The Countryside Agency was given the duty by parliament to map all areas of land in England that is “wholly or predominantly mountain, moor, heath or down”. They had no discretion to omit areas of open country from the mapping process and where land has been identified on the map as open country, the act ensures that any conflict between public access and land management or other issues may be resolved by the imposition of exclusions or restrictions of access
In schedule 2 of The Act, the national restrictions and local restriction powers only apply to CROW access rights. They do not affect what people already do: by local tradition or tolerance; with express permission; on public rights of way such as footpaths and bridleways; or under any other existing rights or arrangements that apply locally. Your ‘access authority’ (the national park or highway authority) has special powers to help you manage the new access rights.
Also, within the terms of schedule 1 to the CROW Act, certain types of land are classified as “excepted land” and will not be subject to the access rights.
Practical guidance for land owners and managers of open access land in England, and for those that advise them:
Positive Access Management (CAX150-3)– Practical ways to manage public access on your land
Open Access and Public Liability: (31kb) (CAX150-1) – a guide for people who own and manage land
Statutory Restrictions on access land (CAX150-4)– a guide for land managers
Signs on access land in England – guidance for land managers (CA182)
The countryside code includes advice for land managers.
Protect ground nesting birds (dogs on leads) template: (32kb) - this sign can be downloaded and used by landowners to display on Open Access land.
Integrated Access Management (CA178)
Countryside and Rights of Way Act, 2000 Part 1: Access to the Countryside (NECR012) and Access and Nature Conservation Reconciliation: Supplementary Guidance for England (NECR013) - Two publications based on scientific research that help identify the potential impacts of access to enable measures to be put in place to secure the reconciliation of both access and nature conservation objectives.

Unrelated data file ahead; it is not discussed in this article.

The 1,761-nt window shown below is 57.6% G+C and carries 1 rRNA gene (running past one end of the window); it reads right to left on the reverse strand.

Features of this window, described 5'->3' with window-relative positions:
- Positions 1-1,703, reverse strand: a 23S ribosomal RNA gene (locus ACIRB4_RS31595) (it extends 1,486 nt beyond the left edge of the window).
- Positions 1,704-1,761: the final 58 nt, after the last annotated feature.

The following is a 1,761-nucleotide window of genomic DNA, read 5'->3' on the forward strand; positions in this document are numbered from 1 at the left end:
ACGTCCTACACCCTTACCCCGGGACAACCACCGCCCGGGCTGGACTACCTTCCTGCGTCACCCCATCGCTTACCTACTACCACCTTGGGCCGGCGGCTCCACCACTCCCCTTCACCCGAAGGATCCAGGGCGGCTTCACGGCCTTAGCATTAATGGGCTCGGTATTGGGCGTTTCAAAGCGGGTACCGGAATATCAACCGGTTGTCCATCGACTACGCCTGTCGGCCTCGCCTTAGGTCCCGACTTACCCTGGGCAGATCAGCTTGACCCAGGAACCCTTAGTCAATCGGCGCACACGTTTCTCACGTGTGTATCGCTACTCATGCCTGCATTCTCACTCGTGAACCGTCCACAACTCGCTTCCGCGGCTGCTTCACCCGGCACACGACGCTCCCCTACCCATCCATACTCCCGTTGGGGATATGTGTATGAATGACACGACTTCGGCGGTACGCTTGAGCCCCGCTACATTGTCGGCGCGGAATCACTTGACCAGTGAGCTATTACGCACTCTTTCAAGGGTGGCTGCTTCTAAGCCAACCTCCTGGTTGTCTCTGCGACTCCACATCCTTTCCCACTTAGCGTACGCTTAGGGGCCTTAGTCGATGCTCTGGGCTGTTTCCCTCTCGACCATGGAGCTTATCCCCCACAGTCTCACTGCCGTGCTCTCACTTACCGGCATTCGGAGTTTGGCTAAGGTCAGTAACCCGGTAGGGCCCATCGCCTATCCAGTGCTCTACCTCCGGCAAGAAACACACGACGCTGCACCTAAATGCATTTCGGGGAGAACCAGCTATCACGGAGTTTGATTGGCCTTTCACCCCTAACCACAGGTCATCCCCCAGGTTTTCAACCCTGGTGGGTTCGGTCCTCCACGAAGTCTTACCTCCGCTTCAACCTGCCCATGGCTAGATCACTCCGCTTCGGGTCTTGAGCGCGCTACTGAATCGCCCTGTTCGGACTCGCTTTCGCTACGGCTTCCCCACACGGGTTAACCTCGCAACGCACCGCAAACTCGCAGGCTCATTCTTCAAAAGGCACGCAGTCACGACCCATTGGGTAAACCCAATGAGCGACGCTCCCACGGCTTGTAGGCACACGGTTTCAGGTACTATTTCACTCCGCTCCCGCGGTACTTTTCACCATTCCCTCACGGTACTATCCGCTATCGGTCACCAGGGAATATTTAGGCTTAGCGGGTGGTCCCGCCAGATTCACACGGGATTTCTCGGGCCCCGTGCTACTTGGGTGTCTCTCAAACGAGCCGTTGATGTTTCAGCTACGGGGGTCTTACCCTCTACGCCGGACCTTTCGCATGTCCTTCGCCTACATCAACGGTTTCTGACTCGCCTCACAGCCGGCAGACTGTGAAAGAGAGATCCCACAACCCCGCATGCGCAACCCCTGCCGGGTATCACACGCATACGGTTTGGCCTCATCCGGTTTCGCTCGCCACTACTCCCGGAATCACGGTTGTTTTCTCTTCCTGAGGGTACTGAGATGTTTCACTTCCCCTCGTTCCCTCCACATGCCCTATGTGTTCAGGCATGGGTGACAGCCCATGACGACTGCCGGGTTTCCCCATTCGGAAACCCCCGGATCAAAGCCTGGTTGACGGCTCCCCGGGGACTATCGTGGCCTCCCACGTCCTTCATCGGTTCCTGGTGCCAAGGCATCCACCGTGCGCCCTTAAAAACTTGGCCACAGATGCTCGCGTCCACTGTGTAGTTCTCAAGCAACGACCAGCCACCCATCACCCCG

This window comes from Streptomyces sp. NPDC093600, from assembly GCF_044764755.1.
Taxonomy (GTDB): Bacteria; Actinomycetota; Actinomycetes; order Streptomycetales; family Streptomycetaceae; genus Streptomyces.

Statutory guidance is issued by Natural England to National Park Authorities and the Forestry Commission to help them to discharge their functions as "relevant authorities" in relation to local exclusion or restrictions of CROW access rights in England. There is also separate guidance from the Countryside Council for Wales for relevant authorities in Wales.
The guidance has been approved by the Secretary of State. National Park Authorities and the Forestry Commission are required by CROW to have regard to it.
Natural England discharges the same local exclusion and restriction functions in relation to CROW access land that is not the responsibility of National Park Authorities or the Forestry Commission. In discharging these functions Natural England will also have regard to this guidance.
Statistics about restrictions made by Natural England and the national park authorities:
Please contact the OACC if you have any queries about these reports.